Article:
The account was previously handled by Campbell Mithun Esty, Minneapolis, which launched a print campaign for the drug two years ago.
Cline will launch ads for Zithromax's liquid form for children, which treats ear infections among other ailments. The tablet form for adults is used to treat respiratory infections such as pneumonia and bronchitis and skin infections.
The campaign from CME targeted parents and centered on Zithromax's five-day, once-daily usage regimen. By comparison, Zithromax's competitor in the broad-spectrum antibiotic category, Biaxin from Abbott Laboratories, has a 10-day recommended usage. Doctors sometimes turn to this new class of antibiotic when patients find Amoxicillin and Arithromycin ineffective.
Pfizer spent $18.2 million backing Zithromax last year, per Competitive Media Reporting, but spending has slowed this year to only $3.6 million through June.
Pfizer declined comment and it could not be determined whether the agency switch followed a review.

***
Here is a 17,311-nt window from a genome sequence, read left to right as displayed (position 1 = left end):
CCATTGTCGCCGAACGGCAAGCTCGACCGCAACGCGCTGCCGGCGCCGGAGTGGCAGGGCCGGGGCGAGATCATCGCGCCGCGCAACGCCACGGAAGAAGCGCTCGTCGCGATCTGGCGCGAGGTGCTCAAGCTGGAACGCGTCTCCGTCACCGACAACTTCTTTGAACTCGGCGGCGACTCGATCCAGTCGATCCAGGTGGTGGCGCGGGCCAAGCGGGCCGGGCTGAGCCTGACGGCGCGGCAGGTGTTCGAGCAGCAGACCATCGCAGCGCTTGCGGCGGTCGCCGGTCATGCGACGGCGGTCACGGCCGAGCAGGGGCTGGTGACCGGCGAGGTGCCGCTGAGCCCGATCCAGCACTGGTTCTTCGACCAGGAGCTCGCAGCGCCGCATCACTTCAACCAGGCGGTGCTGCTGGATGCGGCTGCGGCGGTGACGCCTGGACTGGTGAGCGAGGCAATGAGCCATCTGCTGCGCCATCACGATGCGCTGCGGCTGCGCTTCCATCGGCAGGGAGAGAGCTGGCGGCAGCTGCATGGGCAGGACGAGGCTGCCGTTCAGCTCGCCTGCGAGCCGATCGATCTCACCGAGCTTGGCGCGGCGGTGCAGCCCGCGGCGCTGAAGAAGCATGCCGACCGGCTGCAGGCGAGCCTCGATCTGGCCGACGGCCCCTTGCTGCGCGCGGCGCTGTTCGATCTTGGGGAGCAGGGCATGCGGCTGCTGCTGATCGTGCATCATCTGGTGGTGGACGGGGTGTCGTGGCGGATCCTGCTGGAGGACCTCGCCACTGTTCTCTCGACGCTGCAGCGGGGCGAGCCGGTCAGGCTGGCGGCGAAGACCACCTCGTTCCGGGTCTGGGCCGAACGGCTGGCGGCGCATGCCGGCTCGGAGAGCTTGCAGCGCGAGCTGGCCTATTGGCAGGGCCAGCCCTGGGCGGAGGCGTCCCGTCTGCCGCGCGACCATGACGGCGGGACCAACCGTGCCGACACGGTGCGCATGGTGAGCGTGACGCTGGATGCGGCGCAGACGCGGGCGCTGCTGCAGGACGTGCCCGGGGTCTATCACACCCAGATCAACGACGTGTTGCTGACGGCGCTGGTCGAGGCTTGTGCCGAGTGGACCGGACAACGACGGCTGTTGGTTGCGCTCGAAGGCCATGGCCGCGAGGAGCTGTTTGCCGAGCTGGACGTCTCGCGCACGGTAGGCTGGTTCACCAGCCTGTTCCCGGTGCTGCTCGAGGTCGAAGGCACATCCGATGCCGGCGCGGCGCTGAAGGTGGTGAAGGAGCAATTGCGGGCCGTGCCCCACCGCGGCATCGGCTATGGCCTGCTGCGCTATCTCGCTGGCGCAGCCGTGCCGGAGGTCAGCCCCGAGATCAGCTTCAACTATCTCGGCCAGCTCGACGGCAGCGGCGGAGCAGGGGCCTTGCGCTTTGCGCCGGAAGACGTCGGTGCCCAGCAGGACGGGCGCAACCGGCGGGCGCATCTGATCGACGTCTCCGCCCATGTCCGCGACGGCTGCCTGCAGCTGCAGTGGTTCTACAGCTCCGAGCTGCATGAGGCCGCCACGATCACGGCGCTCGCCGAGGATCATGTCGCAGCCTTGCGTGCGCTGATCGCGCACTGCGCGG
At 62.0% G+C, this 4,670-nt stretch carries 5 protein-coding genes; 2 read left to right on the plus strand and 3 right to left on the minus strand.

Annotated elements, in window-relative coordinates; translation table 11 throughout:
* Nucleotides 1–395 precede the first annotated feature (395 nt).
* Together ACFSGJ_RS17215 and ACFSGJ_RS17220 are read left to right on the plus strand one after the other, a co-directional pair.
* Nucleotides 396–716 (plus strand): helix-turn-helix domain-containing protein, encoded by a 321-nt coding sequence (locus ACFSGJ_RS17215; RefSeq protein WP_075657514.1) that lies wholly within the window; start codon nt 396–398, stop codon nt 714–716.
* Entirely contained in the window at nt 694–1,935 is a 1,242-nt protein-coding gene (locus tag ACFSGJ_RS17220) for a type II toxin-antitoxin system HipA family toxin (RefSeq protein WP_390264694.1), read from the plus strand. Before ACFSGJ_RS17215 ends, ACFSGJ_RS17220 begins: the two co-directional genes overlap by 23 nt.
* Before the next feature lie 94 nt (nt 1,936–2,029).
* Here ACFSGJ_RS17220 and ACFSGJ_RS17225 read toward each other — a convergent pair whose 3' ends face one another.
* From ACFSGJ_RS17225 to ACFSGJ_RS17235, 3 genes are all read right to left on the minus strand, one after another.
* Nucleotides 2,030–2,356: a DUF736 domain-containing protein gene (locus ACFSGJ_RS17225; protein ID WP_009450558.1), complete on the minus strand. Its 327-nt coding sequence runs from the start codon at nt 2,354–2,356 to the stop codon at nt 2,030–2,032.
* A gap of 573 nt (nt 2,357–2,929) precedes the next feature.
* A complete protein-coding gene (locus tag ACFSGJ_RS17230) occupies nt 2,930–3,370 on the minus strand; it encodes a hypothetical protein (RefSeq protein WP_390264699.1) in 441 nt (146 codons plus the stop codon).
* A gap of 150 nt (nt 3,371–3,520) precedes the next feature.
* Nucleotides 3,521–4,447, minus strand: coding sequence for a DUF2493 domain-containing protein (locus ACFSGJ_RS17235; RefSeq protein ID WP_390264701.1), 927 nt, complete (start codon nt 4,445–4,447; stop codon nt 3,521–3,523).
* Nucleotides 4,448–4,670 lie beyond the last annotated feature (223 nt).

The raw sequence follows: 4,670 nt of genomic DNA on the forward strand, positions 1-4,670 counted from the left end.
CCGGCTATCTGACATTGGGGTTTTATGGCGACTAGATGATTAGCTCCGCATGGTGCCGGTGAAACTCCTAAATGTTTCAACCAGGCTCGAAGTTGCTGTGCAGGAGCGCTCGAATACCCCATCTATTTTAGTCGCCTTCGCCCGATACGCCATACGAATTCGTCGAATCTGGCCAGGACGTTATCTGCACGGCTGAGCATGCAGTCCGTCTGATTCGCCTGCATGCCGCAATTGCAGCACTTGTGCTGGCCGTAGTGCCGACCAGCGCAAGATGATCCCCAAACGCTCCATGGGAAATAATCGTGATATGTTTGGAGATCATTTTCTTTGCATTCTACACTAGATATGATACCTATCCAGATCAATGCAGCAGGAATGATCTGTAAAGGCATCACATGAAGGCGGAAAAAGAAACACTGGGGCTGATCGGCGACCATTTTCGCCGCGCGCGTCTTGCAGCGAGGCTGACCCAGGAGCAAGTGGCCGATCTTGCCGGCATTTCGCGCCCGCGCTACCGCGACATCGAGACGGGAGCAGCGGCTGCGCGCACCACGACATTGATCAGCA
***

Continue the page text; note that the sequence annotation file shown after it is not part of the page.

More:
Pfizer this summer also moved its $75 million account for anti-allergy drug Zyrtec to Deutsch, New York, after a review.
Cline handles a number of Pfizer accounts, including high-profile erectile dysfunction drug Viagra.
This month, the agency launched a print effort for Diflucan, a drug that treats vaginal yeast infections. National TV starts Oct. 4. The campaign uses a new tagline: "Hate the yeast infection. Love the treatment."
Pfizer has heavily backed Diflucan since 1995, spending $15.3 million in 1997, per CMR, but that dropped to $671,000 last year.
Sales of both Pfizer drugs have experienced healthy growth. Diflucan reported $228 million in second-quarter revenues, an 8% jump from the same period last year.
Zithromax, introduced in 1992, rose 27% to $207 million in this year's second quarter. The drug had sales of $898 million last year, according to consultancy Scott-Levin. Abbott has declined to use DTC ads to promote Biaxin, which had